Dissertaties Historische Kartografie / Theses History of Cartography
Collections of Maps and Atlases
Collections of Maps and Atlases in the Netherlands: Their History and Present State
Diss. Utrecht 18 december 1961
Koeman’s dissertation does not have a summary. We present here the review by G.R. Crone from Imago Mundi 16 (1962): 164
The history of book collecting is a subject which has received much attention from scholars. Apart from its interest to bibliographers and those interested in books per se, it has thrown much light on the history of the arts and sciences in general, so that men like Thomas Bodley have an important place among contributors to the advance of knowledge. Until recent times, though there have been ardent collectors since the Renaissance, maps have not received so much attention. This is in part due to their character. As tools of practical men-navigators, travellers, soldiers and merchants-a map ceases to have contemporary interest once it has been superseded by a revised edition or a new map. Where they were collected at all, it was usually on account of their artistic qualities, as in the case of decorative manuscript atlases. It is with the growth of interest in the history of cartography as a branch of science and as an auxilliary in the study of historical geography that old maps have come to be collected in their own right.
Dr. Koeman’s book is a valuable examination of a limited field in the history of cartography, which will be of special interest to those engaged in the study of the Netherlands’ contribution to the mapping of the world. The basis of his book is a survey of 151 major map collections in the Netherlands-public and private-35 smaller collections and a few private collections. He deals with collections of historical material, not map collections in general, a fact which is not clear from his title. On this basis he has also compiled a short list of the atlases published in the Netherlands before 1800 A.D., with references to the location of copies in the Netherlands. The value of these sections to bibliographers and students does not require to be stressed.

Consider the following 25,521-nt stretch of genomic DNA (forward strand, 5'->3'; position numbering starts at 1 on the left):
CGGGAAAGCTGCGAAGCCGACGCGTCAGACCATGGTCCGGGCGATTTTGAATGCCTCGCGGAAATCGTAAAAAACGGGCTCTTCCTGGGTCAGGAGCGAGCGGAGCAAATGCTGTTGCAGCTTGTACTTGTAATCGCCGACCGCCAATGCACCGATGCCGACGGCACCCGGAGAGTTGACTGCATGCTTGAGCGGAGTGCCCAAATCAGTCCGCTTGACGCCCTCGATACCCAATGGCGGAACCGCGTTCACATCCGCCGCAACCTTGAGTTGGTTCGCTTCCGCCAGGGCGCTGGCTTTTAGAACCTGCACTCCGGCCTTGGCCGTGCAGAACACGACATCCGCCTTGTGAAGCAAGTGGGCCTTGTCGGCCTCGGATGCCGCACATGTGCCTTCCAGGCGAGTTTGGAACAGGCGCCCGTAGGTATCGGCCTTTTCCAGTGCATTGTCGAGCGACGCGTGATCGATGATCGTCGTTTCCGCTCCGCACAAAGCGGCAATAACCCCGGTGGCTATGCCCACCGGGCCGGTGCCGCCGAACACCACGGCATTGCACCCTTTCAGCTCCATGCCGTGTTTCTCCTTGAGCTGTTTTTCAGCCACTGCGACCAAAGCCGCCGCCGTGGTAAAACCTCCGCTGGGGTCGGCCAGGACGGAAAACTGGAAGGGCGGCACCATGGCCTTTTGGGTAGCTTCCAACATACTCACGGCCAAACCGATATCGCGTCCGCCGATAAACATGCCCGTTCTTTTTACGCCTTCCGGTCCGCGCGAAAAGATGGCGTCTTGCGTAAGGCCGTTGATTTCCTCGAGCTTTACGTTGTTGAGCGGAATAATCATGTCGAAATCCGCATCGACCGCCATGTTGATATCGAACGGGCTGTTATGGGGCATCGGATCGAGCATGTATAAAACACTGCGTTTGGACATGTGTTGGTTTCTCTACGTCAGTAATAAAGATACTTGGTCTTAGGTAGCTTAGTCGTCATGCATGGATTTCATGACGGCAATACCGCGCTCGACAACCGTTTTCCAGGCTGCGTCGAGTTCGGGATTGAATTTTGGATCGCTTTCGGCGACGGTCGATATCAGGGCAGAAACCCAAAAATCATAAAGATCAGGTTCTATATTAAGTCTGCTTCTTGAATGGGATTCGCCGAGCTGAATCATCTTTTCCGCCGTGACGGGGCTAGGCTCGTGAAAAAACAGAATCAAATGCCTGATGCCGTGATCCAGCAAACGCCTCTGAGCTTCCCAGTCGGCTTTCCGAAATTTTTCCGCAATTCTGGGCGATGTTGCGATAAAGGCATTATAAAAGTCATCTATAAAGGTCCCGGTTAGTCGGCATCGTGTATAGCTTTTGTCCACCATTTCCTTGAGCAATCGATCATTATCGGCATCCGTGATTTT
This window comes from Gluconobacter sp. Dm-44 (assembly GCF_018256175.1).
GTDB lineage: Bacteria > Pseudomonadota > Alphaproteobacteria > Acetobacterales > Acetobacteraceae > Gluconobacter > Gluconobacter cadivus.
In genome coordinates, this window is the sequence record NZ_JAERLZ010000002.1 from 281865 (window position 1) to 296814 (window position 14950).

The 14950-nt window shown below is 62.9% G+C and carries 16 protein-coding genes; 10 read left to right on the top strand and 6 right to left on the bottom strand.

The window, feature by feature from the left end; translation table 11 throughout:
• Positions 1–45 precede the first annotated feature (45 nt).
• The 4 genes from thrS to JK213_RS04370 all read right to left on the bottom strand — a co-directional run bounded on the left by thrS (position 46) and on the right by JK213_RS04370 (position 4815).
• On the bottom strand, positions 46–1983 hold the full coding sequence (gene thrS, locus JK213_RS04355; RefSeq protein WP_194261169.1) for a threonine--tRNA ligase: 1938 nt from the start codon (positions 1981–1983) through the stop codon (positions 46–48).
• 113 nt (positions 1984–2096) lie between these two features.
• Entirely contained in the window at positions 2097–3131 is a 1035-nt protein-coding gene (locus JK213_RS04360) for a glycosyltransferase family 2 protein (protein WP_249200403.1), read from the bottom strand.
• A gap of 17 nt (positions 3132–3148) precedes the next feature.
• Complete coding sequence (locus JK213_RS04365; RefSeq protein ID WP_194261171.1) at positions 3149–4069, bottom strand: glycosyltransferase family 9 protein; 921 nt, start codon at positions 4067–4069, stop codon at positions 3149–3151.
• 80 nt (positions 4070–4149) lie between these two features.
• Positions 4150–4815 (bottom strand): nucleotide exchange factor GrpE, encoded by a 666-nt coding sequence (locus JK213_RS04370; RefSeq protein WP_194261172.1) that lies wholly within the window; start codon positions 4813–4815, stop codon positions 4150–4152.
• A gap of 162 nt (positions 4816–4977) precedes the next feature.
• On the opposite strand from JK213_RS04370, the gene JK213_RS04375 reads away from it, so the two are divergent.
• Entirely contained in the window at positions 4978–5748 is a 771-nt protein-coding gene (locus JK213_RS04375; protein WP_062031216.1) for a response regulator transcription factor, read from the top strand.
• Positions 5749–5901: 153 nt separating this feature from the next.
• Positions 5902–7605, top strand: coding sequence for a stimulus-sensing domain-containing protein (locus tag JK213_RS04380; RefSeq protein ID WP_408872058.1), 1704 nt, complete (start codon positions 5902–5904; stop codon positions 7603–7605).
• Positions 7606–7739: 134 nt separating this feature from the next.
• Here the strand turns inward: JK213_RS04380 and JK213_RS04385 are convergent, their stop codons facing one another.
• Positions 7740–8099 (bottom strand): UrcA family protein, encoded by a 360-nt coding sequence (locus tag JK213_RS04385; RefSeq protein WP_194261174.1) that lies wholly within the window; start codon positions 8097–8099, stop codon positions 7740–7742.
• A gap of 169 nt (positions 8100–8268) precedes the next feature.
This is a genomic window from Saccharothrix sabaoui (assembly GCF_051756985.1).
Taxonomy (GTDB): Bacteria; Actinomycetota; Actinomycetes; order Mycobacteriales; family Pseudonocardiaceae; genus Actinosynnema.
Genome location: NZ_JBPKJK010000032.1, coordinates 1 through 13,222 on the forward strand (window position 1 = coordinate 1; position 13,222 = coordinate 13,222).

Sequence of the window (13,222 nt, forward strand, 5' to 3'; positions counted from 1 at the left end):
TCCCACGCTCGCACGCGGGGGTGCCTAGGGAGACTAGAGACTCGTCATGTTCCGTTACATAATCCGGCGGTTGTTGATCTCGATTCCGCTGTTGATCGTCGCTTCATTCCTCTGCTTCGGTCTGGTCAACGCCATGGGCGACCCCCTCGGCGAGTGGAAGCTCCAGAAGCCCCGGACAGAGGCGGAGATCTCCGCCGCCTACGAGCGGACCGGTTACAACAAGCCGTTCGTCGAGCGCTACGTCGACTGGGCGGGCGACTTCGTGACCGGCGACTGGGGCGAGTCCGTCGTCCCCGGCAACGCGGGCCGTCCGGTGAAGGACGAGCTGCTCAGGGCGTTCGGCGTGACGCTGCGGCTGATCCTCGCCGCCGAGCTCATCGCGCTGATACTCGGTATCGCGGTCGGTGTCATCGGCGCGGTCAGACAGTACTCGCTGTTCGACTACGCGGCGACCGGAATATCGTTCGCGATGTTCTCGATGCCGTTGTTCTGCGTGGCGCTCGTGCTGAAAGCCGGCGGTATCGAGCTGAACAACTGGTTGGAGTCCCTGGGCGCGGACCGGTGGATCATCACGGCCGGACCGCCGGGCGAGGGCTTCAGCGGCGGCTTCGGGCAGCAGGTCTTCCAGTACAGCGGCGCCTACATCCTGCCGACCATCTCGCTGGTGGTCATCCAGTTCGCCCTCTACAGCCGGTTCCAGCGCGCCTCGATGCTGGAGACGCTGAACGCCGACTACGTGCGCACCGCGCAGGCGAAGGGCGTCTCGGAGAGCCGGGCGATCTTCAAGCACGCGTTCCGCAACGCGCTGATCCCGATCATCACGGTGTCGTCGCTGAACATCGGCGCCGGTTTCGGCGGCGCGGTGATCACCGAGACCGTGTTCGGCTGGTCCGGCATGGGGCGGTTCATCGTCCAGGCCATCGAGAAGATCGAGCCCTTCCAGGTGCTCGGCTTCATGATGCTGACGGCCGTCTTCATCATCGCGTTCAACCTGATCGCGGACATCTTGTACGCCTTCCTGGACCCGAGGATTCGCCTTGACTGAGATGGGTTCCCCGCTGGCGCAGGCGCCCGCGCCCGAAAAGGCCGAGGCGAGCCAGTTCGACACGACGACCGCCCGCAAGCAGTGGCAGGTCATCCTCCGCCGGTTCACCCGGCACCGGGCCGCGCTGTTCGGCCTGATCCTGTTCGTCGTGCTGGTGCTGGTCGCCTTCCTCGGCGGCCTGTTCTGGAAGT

In addition, and this will be of more general interest, he gives a most instructive and entertaining history of map collecting in the Netherlands. This may be said to have commenced in earnest in the early 19th century. This was somewhat later than in Britain; Richard Gough had published his “British topography in 1780, and King George III’s collections of maps and charts had been presented to the British Museum. Much of the impetus was provided by the publication of the volumes of facsimiles by Jomard (1842-60) and Santarem (1842-53), and by the contemporary interest in historical studies. But there is little doubt that in the Netherlands much of the growth in interest was due to the adroit tactics of the antiquarian booksellers, and Dr. Koeman gives on the whole a frank account of their activities, particularly of Frederick Muller, who founded his firm in 1843. His services to the history of cartography, in so far as he encouraged the preservation of old maps and their proper appreciation through the publication of detailed catalogues were undoubtedly considerable. It is, however, somewhat disconcerting to learn that he sometimes issued reproductions on old paper, which appear to have been sold as genuine, and also to have been used to make up imperfect copies of atlases. The author elsewhere refers obliquely to the ethics of the business with the statement “to a certain extent, the antiquarian book trade regulates the supply of maps and atlases, and has some ambivalent remarks upon a well-known Dutch student of historical cartography. However, the value of these chapters lies in the histories of the various collections and the information on their contents. Other useful features are the chronological diagrams of the productions of Dutch cartographical pubushers, and the extensive bibliography. Dr. Koeman has the ability to organize a great mass of detail clearly and concisely, and to work in fruitful cooperation with a large circle of contributors, and he has a firm grasp of his subject. This volume is a promising augury for his tenure of the Executive Editorship of “Imago Mundi”, upon which he has recently embarked. All his readers will wish him well.
G. R. Crone